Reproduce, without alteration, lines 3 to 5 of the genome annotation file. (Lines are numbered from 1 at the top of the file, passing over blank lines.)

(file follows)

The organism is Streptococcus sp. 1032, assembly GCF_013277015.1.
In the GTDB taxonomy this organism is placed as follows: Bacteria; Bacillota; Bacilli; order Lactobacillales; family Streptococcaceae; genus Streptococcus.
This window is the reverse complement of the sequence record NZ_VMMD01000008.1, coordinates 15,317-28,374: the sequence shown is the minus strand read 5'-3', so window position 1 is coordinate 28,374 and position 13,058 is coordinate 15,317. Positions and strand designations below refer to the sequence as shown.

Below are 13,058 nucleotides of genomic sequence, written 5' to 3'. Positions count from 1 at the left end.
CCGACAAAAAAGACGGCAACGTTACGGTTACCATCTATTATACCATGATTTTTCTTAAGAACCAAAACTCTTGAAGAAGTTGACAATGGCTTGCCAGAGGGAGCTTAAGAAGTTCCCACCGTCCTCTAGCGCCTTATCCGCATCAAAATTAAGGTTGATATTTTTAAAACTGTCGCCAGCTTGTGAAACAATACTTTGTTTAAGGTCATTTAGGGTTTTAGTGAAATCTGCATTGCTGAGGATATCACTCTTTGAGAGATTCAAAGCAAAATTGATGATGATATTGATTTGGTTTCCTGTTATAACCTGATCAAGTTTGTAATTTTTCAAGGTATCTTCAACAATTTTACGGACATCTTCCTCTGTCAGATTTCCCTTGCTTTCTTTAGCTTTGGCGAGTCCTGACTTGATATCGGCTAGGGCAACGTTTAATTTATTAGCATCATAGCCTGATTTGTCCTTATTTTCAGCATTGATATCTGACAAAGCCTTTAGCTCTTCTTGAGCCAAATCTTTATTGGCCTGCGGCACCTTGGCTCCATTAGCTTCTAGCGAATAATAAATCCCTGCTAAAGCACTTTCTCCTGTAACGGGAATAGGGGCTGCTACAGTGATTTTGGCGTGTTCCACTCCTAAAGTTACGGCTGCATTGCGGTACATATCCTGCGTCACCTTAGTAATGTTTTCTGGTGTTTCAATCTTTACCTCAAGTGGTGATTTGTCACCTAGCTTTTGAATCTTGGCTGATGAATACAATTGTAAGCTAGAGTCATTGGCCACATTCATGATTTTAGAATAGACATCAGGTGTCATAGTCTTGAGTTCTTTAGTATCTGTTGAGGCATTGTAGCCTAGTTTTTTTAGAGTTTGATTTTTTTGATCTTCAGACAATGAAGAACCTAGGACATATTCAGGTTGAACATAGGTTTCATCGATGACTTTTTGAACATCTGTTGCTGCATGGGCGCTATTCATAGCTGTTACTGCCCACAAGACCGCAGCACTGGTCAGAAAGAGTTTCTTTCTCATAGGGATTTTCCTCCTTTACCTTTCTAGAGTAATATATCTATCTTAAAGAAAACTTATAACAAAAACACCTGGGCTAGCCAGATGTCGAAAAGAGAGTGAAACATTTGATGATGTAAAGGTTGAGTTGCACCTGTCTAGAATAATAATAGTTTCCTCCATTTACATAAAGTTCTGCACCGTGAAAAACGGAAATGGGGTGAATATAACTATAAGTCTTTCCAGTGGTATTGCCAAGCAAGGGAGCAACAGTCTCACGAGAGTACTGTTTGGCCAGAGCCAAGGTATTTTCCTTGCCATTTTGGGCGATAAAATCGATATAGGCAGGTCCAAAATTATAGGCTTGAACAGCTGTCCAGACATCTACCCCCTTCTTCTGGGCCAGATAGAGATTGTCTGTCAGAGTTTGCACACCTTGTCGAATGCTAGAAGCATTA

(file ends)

This window is the reverse complement of the sequence record NZ_VMMD01000008.1, coordinates 15,317-28,374: the sequence shown is the minus strand read 5'-3', so window position 1 is coordinate 28,374 and position 13,058 is coordinate 15,317. Positions and strand designations below refer to the sequence as shown.

Below are 13,058 nucleotides of genomic sequence, written 5' to 3'. Positions count from 1 at the left end.
CCGACAAAAAAGACGGCAACGTTACGGTTACCATCTATTATACCATGATTTTTCTTAAGAACCAAAACTCTTGAAGAAGTTGACAATGGCTTGCCAGAGGGAGCTTAAGAAGTTCCCACCGTCCTCTAGCGCCTTATCCGCATCAAAATTAAGGTTGATATTTTTAAAACTGTCGCCAGCTTGTGAAACAATACTTTGTTTAAGGTCATTTAGGGTTTTAGTGAAATCTGCATTGCTGAGGATATCACTCTTTGAGAGATTCAAAGCAAAATTGATGATGATATTGATTTGGTTTCCTGTTATAACCTGATCAAGTTTGTAATTTTTCAAGGTATCTTCAACAATTTTACGGACATCTTCCTCTGTCAGATTTCCCTTGCTTTCTTTAGCTTTGGCGAGTCCTGACTTGATATCGGCTAGGGCAACGTTTAATTTATTAGCATCATAGCCTGATTTGTCCTTATTTTCAGCATTGATATCTGACAAAGCCTTTAGCTCTTCTTGAGCCAAATCTTTATTGGCCTGCGGCACCTTGGCTCCATTAGCTTCTAGCGAATAATAAATCCCTGCTAAAGCACTTTCTCCTGTAACGGGAATAGGGGCTGCTACAGTGATTTTGGCGTGTTCCACTCCTAAAGTTACGGCTGCATTGCGGTACATATCCTGCGTCACCTTAGTAATGTTTTCTGGTGTTTCAATCTTTACCTCAAGTGGTGATTTGTCACCTAGCTTTTGAATCTTGGCTGATGAATACAATTGTAAGCTAGAGTCATTGGCCACATTCATGATTTTAGAATAGACATCAGGTGTCATAGTCTTGAGTTCTTTAGTATCTGTTGAGGCATTGTAGCCTAGTTTTTTTAGAGTTTGATTTTTTTGATCTTCAGACAATGAAGAACCTAGGACATATTCAGGTTGAACATAGGTTTCATCGATGACTTTTTGAACATCTGTTGCTGCATGGGCGCTATTCATAGCTGTTACTGCCCACAAGACCGCAGCACTGGTCAGAAAGAGTTTCTTTCTCATAGGGATTTTCCTCCTTTACCTTTCTAGAGTAATATATCTATCTTAAAGAAAACTTATAACAAAAACACCTGGGCTAGCCAGATGTCGAAAAGAGAGTGAAACATTTGATGATGTAAAGGTTGAGTTGCACCTGTCTAGAATAATAATAGTTTCCTCCATTTACATAAAGTTCTGCACCGTGAAAAACGGAAATGGGGTGAATATAACTATAAGTCTTTCCAGTGGTATTGCCAAGCAAGGGAGCAACAGTCTCACGAGAGTACTGTTTGGCCAGAGCCAAGGTATTTTCCTTGCCATTTTGGGCGATAAAATCGATATAGGCAGGTCCAAAATTATAGGCTTGAACAGCTGTCCAGACATCTACCCCCTTCTTCTGGGCCAGATAGAGATTGTCTGTCAGAGTTTGCACACCTTGTCGAATGCTAGAAGCATTA